Nonfiction from Katie M. Zeigler

A row of moai statues on Easter Island.

Photo: Sophie Laurent

Papier-Mâché Moai

He said he’d made them with his hands and his brain, as if the two were owners of the same small business. I was anticipating a tool shed, or a series of small pinch pots arranged on a wooden shelf, so I curled the excitement at the back of my throat like a slingshot. He disappeared to turn on the outdoor lights, wet grass blue in the night sky. Once illuminated, he made a sound, almost a whoop, and I took them in, at first unsure what I was seeing.

Two moai, erect, their chiseled faces long and solemn.

“Like Easter Island,” he said.

I had read about the moai with my grandmother in a book called Strange Stories, Amazing Facts. We’d pored over it, tales of the Great Pyramids blending seamlessly with the Shroud of Turin. I’d been fascinated with the theories surrounding the statues’ creation and purpose. Now, faced with two, that fascination turned to something like apprehension.

“It’s just papier-mâché,” he continued. He slapped the cheek of one to show me, the sound it made empty, artificial. They stood almost ten feet tall, distinct against the peeling ping pong table and assorted broken lawn chairs. Beer cans lay at the base of one and the other sported a UVA baseball cap, jauntily positioned atop its flat head. They were, I hated to admit, quite well done, the eyes sunken beneath broad foreheads as if staring off into the middle distance.

We’d met that night at a bar in Washington, D.C. It was 1997 and I was relatively new to dating. I’d had boyfriends in the past, but always long-term, usually long-distance. Now, living on my own for the first time, I tried desperately to suss out the parameters of dating. Going home with men after bars, dance clubs, dinners. Trusting strangers enough that I’d get into their cars and worry more about my breath, my hair, my nylons than what might lay around the corner from this Arlington house that he shared with six other men.

On the way to his house, the windows were rolled down and my hand swam in the humid Adams Morgan air. Now, in the silence of the backyard, fireflies limping around the long faces of the moai, I shivered before stopping myself, worried he’d mistake it for awe.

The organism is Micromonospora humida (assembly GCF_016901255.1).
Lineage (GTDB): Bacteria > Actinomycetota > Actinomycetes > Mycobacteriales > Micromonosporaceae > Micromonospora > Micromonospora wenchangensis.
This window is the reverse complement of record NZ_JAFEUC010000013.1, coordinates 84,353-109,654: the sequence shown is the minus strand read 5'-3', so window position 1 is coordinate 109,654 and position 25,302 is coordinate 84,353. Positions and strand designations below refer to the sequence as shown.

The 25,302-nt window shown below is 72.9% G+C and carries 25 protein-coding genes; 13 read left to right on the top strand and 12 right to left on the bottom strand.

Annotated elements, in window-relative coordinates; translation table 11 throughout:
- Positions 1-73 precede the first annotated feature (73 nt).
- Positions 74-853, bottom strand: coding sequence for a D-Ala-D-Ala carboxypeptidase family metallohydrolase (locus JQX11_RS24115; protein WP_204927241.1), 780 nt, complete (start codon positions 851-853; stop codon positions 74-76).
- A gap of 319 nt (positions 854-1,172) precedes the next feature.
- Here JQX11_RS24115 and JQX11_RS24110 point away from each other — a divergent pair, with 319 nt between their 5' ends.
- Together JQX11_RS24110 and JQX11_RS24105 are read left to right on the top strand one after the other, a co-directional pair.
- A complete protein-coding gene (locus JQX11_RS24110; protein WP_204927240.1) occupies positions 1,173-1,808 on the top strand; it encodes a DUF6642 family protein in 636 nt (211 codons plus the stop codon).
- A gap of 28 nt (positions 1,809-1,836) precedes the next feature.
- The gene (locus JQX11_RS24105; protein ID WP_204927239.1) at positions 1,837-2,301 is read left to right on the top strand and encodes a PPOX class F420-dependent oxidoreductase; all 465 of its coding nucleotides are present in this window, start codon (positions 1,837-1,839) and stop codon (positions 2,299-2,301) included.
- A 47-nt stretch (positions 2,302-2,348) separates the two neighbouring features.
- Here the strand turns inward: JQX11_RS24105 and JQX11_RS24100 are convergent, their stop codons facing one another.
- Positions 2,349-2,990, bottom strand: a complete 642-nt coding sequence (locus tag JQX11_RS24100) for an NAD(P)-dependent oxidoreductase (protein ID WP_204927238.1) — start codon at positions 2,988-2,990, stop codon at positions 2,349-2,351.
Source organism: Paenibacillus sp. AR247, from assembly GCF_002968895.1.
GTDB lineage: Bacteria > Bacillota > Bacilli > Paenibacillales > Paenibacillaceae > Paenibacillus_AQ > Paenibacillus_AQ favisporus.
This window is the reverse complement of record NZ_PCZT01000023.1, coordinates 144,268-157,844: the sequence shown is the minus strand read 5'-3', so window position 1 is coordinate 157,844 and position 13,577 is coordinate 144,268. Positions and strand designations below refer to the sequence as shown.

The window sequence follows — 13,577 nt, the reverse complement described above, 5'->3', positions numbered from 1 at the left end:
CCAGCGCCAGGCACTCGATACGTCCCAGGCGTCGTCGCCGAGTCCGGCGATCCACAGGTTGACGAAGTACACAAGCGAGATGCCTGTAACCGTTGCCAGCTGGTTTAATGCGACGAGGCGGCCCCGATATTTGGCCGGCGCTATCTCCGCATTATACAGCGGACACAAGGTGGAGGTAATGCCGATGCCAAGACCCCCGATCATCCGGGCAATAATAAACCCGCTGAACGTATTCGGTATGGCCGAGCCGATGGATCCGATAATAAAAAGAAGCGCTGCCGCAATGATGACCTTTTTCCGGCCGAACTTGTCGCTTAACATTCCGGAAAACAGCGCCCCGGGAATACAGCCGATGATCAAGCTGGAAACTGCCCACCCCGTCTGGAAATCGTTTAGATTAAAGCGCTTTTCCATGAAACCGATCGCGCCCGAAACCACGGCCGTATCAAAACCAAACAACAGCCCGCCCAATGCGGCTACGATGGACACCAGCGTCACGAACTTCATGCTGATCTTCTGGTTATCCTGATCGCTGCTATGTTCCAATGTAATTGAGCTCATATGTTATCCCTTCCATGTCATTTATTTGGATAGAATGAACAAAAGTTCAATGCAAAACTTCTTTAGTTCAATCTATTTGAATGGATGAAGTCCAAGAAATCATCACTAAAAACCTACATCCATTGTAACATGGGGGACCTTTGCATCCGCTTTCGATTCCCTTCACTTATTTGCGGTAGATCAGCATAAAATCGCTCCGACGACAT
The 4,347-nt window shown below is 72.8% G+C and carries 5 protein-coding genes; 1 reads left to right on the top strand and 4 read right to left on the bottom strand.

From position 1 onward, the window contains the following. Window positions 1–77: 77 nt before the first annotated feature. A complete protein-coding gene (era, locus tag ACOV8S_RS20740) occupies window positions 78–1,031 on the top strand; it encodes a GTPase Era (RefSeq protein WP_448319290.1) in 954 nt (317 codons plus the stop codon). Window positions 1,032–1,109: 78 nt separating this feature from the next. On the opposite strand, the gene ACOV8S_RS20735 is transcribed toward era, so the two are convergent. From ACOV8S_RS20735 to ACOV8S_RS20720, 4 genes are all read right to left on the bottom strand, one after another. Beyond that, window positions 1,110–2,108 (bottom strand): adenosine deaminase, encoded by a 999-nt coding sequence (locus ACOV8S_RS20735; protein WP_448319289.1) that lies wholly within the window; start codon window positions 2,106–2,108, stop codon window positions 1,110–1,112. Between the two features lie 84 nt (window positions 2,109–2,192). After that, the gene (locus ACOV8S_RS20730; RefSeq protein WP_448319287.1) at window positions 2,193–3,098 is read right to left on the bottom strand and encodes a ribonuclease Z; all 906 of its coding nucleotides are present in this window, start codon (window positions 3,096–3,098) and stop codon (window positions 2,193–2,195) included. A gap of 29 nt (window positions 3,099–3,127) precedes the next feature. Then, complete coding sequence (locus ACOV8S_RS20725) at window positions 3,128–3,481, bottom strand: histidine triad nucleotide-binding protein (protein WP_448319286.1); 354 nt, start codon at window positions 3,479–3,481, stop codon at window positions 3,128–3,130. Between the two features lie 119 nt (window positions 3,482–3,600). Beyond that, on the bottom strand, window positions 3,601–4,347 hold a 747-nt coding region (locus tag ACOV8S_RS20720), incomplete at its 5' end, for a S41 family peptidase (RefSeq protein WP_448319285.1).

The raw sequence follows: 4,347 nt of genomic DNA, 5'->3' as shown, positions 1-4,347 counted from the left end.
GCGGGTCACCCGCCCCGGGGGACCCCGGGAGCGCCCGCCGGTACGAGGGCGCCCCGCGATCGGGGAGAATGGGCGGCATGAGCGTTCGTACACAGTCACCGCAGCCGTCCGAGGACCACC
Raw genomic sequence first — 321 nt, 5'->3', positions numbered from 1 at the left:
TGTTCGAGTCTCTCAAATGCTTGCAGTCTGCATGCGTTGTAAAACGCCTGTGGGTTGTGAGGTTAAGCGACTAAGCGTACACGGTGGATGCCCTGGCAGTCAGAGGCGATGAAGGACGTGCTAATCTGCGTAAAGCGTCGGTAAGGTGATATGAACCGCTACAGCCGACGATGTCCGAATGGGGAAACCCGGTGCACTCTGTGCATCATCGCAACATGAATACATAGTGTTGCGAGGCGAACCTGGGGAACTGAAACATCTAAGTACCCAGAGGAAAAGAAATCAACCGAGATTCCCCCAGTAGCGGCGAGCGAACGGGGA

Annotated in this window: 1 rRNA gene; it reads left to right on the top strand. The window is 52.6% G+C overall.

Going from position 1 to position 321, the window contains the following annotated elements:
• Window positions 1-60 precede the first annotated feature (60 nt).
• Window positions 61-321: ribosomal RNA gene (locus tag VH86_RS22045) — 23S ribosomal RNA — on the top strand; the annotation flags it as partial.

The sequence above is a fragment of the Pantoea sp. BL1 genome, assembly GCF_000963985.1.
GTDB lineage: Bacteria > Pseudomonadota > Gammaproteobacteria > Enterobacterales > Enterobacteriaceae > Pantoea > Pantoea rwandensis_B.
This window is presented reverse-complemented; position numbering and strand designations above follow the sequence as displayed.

“So?” he asked, his teeth white against the porch light.

Before I could speak, he pulled my body toward him and I could hear the raucous laughter of his roommates inside. All the posturing I’d performed at the bar—the eye contact, the Jack and Coke sipped daintily through a small straw—felt simultaneously nauseating and ominous.

“Let’s go inside,” he said, and I thought about how some believe the moai were dragged across the island, a miracle of muscle. Once inside, the living room window offered a perfect view of the larger of the two statues, and while his roommates dissolved into bedrooms and behind closed doors, the watchful eyes stayed on me, immovable and dark.

Now, almost twenty-five years later, I remember the argument within my own head. I was an adult, capable of making my own decisions when it came to my sexuality. I was borne of phrases about waiting for marriage and I had abided, offering up news of my virginity to lovers as an apology as much as a boundary. In retrospect, I was scared. Of my body and its pleasures. Of what men might do to it. Of what the relinquishing of it might mean. So my body became a line drawn on the earth, guarded and ridiculed by the lesser of my friends. But in my early twenties, it felt like a skin to shed, tossing aside the rind to expose something fresh and untouched.

But the room smelled of beer and the music he’d selected was unrecognizable, and I found myself protecting that skin, ultimately telling him I needed to use the restroom and sneaking out the back door, the streetlights curving toward the intersection where I’d find a cab to take me home.

As the moai watched, I considered what I knew of them. I had read that they face inward, to protect their own people. They gaze not at the churning sea, but across the island, watchful and silent. I put my hands in my pockets as the cab approached, afraid to remember that their legs were buried, deep within the bedrock, unable to walk away.

Katie M. Zeigler holds a BA and MA in English from Stanford University and an MFA in Creative Writing from St. Mary’s College. Her short fiction and non-fiction has been published in a variety of outlets, including SmokeLong Quarterly, The Centifictionist, Digging, Griffel, Wilson Quarterly, Fish Anthology and Stanford Magazine. She won the Stanford Magazine fiction contest, was a finalist in Glimmer Train’s short fiction contest and placed second in Fish Anthology’s international flash fiction contest. She currently teaches creative writing at Diablo Valley College and serves as the Editor in Chief of NiftyLit.

1 Comment

  1. Brilliant last sentence.

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